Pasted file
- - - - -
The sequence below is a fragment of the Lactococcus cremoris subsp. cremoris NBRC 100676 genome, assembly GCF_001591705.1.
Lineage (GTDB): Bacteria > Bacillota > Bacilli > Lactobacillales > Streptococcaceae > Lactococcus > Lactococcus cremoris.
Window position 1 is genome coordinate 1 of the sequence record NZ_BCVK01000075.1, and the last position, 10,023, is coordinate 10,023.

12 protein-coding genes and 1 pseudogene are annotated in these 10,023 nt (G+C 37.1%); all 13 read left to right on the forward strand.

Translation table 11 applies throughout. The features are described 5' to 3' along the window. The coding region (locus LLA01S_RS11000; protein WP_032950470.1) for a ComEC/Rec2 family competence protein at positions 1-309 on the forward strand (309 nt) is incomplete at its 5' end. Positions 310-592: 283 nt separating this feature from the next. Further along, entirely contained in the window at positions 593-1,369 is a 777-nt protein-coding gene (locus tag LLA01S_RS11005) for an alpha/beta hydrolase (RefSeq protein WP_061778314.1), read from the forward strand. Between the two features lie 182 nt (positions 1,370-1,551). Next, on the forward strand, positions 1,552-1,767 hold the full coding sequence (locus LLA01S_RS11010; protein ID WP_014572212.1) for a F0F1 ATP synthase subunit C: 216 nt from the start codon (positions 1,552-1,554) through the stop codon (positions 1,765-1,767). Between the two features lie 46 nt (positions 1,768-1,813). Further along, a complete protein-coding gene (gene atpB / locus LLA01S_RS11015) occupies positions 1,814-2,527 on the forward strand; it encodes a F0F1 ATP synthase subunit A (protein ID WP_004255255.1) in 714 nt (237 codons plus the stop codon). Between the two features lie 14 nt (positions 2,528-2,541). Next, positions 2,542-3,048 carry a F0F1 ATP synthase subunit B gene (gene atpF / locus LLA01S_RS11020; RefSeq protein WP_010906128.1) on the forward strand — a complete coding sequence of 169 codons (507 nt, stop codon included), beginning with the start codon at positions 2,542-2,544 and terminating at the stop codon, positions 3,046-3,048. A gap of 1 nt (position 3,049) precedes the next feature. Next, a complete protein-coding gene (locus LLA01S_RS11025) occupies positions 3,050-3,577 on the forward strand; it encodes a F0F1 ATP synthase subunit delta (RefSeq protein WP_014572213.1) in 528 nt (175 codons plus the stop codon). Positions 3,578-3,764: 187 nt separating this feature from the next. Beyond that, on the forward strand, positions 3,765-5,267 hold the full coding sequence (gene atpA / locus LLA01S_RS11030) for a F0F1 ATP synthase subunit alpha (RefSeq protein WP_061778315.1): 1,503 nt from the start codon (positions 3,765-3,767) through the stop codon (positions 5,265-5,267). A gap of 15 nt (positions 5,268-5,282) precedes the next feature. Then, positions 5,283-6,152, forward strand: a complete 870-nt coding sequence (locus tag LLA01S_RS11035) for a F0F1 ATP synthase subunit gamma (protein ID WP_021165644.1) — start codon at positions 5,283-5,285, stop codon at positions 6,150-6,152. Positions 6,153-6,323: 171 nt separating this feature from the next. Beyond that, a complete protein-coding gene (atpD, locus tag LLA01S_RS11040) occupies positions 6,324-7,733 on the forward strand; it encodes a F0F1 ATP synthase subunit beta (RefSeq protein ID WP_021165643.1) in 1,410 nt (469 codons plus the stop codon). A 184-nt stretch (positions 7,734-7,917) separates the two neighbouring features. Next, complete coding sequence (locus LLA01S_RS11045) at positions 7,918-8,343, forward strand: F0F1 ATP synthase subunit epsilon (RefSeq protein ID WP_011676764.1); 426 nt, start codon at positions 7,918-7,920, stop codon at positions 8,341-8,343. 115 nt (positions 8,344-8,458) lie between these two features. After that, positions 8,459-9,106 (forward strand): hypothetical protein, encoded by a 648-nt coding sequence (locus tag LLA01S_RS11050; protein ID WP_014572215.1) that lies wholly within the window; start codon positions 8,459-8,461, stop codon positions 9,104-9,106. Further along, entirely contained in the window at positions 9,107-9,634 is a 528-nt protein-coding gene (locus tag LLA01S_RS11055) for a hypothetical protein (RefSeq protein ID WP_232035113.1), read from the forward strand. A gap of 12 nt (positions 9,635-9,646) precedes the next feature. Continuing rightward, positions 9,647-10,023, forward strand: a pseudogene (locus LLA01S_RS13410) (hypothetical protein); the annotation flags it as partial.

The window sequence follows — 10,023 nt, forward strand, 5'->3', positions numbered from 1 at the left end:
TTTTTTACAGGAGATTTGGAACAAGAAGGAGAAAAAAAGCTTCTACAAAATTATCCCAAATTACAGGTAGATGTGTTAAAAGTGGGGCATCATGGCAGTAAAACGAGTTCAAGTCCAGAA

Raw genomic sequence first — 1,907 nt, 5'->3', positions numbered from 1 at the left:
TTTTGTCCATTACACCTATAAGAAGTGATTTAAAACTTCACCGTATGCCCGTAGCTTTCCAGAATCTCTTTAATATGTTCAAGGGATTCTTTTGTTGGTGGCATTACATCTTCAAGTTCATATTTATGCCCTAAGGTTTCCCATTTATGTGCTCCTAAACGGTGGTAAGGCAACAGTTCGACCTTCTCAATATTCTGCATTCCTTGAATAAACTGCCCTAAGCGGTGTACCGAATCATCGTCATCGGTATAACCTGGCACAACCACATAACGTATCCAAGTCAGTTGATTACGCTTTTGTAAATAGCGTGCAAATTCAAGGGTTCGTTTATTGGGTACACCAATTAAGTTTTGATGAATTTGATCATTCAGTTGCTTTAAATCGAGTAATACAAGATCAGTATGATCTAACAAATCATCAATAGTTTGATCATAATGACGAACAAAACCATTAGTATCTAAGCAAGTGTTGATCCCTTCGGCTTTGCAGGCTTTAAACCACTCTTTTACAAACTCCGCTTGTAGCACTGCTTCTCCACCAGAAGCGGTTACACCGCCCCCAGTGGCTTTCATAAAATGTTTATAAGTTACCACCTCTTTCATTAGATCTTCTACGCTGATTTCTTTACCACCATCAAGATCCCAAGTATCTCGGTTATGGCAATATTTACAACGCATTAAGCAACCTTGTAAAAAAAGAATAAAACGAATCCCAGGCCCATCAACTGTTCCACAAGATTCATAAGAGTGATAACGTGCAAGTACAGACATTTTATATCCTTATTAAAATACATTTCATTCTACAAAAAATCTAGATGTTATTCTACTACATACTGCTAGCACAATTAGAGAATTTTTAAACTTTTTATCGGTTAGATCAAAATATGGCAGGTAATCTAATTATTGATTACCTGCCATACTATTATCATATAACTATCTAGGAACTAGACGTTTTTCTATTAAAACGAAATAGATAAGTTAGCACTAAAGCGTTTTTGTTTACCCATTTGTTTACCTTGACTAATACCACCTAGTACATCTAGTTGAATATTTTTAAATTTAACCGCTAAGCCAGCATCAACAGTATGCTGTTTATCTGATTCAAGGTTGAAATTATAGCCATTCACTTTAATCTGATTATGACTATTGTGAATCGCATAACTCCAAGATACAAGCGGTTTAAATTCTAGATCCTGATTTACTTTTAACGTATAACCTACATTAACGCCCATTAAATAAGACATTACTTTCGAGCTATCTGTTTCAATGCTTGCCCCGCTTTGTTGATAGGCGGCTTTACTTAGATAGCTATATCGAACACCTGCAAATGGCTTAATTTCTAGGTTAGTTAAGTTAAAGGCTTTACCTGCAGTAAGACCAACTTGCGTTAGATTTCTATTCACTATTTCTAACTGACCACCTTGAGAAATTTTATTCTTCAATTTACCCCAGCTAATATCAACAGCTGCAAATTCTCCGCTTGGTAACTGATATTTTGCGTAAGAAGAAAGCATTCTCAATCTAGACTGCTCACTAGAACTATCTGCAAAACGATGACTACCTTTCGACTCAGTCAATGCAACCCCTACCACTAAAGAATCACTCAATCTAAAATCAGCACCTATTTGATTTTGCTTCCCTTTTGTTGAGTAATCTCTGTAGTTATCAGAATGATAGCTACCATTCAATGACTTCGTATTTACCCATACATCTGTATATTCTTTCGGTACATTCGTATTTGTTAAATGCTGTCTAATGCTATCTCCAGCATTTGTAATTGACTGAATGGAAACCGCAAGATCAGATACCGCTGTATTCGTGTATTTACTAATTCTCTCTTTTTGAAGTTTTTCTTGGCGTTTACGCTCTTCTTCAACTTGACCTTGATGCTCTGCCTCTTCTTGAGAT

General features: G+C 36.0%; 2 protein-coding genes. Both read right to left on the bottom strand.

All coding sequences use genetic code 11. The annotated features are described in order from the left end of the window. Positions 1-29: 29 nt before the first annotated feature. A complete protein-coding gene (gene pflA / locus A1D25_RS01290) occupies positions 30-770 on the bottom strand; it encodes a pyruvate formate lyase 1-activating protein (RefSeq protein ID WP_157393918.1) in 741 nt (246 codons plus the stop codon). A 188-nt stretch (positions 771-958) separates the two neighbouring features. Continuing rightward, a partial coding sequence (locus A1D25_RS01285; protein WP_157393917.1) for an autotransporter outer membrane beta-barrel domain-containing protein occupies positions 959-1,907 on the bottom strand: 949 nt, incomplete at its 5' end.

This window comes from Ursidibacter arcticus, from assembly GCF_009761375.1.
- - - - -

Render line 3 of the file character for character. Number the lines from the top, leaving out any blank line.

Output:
Window position 1 is genome coordinate 1 of the sequence record NZ_BCVK01000075.1, and the last position, 10,023, is coordinate 10,023.